1. I have been watching the States with alarm. Today your cases of the virus exceeded China’s. I have been grateful for Canadian leadership. We are being well looked after, with financial help, and constant updates. There is a strain on the health care system, but companies are rushing to make supplies and help out. Two Canadian scientists are hot on the trail of a serum. Socially, there is a small amount of noncompliance, but businesses have closed and most people are staying in and using social distancing, those who venture out. I stay in as i cant risk it. Numbers doubled in a week. But today the curve flattened just enough to show some improvement. A cautiously hopeful sign.


    • Hello Sherry, I have tried several times to leave a comment on your poem, but Blogger sites usually never accept them. I’ll try leaving one here:

      Marvelous how water is symbolic for life and earth/sky for that which is beyond, realms we glimpse while of ‘water’ but that we won’t ever merge fully with or know the essence until we are born ‘of spirit’. I see you are from BC. I was so moved by Takaya, the sea wolf near Victoria, and wrote about his teachings for Earthweal. I’m glad to read your poem and continue my contemplation of that watery blue land.


      • WordPress and Blogger have incompatibilities. I have trouble leaving comments too but when there is a facebook option, sneak in that way….I see my site doesnt offer that. Not sure how to fix it. Thank you for yur comment. I wrote of Takaya yesterday, whose death broke my heart. I am looking forward to reading your poem. Lovely to see you at earthweal.


  2. Saturday arrives much like any other day now but, I am grateful for each day. The world is in a crisis. I hope some brilliant scientist comes to the rescue to save us from this ill fated disaster and save us from ourselves. Today, the sky is a solemn gray yet, the birds flutter around full of life, finding mates and soon will make nests to usher in life. There is beauty in that and hope that life of some sorts continues on.

    I have been working home and only go out if absolutely necessary. It’s scary out there as we keep 6 feet away from each other as our minds swirl with fear of the unknown. I thanked the cashier and told her to have a blessed day. She said to me “that’s the nicest thing someone has said to me today” We must remember these people out there working so we can get the supplies we need to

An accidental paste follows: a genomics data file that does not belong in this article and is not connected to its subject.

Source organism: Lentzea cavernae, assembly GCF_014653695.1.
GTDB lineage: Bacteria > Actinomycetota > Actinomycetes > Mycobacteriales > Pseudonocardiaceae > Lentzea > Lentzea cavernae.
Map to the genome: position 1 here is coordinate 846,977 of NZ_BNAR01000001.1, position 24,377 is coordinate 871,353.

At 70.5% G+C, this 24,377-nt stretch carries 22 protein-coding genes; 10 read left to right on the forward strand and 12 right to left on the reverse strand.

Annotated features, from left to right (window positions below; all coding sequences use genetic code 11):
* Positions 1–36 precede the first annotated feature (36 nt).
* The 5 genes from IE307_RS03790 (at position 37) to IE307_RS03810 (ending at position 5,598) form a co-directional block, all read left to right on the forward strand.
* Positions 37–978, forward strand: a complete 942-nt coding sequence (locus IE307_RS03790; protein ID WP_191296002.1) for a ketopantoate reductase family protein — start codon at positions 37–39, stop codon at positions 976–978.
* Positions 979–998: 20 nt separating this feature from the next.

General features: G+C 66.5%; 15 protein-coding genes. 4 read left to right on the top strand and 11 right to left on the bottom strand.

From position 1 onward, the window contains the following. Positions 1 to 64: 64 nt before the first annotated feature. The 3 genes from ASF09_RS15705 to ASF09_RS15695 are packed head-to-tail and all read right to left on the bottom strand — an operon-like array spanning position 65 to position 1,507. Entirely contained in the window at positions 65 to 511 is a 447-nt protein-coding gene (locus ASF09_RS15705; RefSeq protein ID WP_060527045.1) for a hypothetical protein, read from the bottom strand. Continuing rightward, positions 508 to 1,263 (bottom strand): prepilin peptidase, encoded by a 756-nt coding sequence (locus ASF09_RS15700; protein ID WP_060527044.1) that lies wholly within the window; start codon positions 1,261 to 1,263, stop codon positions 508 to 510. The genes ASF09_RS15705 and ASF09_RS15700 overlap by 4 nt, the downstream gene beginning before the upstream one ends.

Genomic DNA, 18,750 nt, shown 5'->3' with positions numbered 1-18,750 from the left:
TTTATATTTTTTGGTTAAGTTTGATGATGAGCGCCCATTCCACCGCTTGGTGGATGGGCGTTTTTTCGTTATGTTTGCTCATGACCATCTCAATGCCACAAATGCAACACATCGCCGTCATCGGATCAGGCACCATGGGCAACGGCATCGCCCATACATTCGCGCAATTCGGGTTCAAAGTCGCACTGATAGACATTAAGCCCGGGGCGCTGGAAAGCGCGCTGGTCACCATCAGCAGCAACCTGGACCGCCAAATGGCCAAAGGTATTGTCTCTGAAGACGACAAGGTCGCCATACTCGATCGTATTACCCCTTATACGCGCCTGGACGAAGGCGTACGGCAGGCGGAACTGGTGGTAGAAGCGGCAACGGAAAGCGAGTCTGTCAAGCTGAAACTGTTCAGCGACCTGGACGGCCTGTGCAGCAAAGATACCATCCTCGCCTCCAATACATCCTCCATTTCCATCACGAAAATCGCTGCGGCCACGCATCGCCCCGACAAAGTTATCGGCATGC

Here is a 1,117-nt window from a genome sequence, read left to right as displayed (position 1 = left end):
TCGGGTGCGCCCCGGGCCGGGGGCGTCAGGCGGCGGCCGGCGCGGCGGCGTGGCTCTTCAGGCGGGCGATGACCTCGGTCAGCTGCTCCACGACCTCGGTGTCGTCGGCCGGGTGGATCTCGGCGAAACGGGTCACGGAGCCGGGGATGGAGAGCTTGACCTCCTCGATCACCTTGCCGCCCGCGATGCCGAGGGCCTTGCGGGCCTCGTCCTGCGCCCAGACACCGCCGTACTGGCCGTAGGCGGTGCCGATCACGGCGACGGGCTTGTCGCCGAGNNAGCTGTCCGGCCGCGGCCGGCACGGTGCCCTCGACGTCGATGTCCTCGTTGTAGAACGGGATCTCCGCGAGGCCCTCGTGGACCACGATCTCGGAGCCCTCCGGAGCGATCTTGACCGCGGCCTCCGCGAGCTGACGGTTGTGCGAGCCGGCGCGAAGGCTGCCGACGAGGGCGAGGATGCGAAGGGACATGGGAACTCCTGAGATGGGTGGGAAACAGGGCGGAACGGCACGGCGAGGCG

survive. All our front line people who are the backbone of our society. I am grateful for them and
    all they do.

    Be well, Be safe and Be grateful for each day….

    peace, light and love to all….


  3. Hi True, I am staying in too. Bless you for your kind words to the cashier…..they are afraid too, but have no choice but to go to work anyway. I watch the little birds on my balcony. They bring me joy. I am grateful for my online friends and connections to the wider world. And for earthweal. Stay safe!


  4. Brendan, When it comes to picking a century to live in it will always be one with antibiotics and good midwifes and Obstetricians! A female perspective! 🙂

    I’ve left a couple of links. I’m not participating in the weekly challenges at the moment, as getting through the week is currently challenge enough.

    Liked by 1 person

    • Thanks Kim — you’re probably right, personally so — though I dunno, maybe the species was a little less threatening without all the extra advantages at beating death. 🙂 Thanks for sharing your work here. – Brendan

      Liked by 1 person

  5. W.K. Kortas, your site wont let me comment, it wont recognize me. I really enjoyed your poem. I often have to keep a diplomatic silence, in some company, about what I really think, so I resonate.